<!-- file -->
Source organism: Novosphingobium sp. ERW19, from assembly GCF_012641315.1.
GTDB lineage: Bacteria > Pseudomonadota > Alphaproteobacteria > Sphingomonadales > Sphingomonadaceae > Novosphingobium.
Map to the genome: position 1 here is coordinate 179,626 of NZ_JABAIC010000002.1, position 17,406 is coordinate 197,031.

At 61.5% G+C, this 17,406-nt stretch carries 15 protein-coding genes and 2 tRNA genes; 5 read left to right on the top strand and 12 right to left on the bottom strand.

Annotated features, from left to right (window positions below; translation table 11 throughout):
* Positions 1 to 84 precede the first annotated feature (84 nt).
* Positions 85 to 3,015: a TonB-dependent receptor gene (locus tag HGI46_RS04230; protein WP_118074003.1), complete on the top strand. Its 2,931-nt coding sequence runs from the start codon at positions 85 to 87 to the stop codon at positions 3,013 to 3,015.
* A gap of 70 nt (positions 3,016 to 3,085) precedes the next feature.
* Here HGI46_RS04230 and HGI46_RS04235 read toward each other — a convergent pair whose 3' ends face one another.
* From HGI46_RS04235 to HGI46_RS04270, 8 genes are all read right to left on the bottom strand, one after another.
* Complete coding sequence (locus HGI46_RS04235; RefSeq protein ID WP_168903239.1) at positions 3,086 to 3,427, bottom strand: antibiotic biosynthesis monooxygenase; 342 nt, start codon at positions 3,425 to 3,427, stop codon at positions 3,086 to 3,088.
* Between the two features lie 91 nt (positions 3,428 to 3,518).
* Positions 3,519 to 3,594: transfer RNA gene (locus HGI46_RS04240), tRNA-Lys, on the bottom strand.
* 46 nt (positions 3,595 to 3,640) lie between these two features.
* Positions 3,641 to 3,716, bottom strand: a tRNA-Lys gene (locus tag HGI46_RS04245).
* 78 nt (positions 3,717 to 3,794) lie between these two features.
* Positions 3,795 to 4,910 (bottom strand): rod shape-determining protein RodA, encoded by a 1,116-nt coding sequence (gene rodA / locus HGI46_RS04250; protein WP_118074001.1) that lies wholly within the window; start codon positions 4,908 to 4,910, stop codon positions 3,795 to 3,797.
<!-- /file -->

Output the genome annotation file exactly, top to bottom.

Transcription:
Source organism: Novosphingobium sp. ERW19, from assembly GCF_012641315.1.
GTDB lineage: Bacteria > Pseudomonadota > Alphaproteobacteria > Sphingomonadales > Sphingomonadaceae > Novosphingobium.
Map to the genome: position 1 here is coordinate 179,626 of NZ_JABAIC010000002.1, position 17,406 is coordinate 197,031.

At 61.5% G+C, this 17,406-nt stretch carries 15 protein-coding genes and 2 tRNA genes; 5 read left to right on the top strand and 12 right to left on the bottom strand.

Annotated features, from left to right (window positions below; translation table 11 throughout):
* Positions 1 to 84 precede the first annotated feature (84 nt).
* Positions 85 to 3,015: a TonB-dependent receptor gene (locus tag HGI46_RS04230; protein WP_118074003.1), complete on the top strand. Its 2,931-nt coding sequence runs from the start codon at positions 85 to 87 to the stop codon at positions 3,013 to 3,015.
* A gap of 70 nt (positions 3,016 to 3,085) precedes the next feature.
* Here HGI46_RS04230 and HGI46_RS04235 read toward each other — a convergent pair whose 3' ends face one another.
* From HGI46_RS04235 to HGI46_RS04270, 8 genes are all read right to left on the bottom strand, one after another.
* Complete coding sequence (locus HGI46_RS04235; RefSeq protein ID WP_168903239.1) at positions 3,086 to 3,427, bottom strand: antibiotic biosynthesis monooxygenase; 342 nt, start codon at positions 3,425 to 3,427, stop codon at positions 3,086 to 3,088.
* Between the two features lie 91 nt (positions 3,428 to 3,518).
* Positions 3,519 to 3,594: transfer RNA gene (locus HGI46_RS04240), tRNA-Lys, on the bottom strand.
* 46 nt (positions 3,595 to 3,640) lie between these two features.
* Positions 3,641 to 3,716, bottom strand: a tRNA-Lys gene (locus tag HGI46_RS04245).
* 78 nt (positions 3,717 to 3,794) lie between these two features.
* Positions 3,795 to 4,910 (bottom strand): rod shape-determining protein RodA, encoded by a 1,116-nt coding sequence (gene rodA / locus HGI46_RS04250; protein WP_118074001.1) that lies wholly within the window; start codon positions 4,908 to 4,910, stop codon positions 3,795 to 3,797.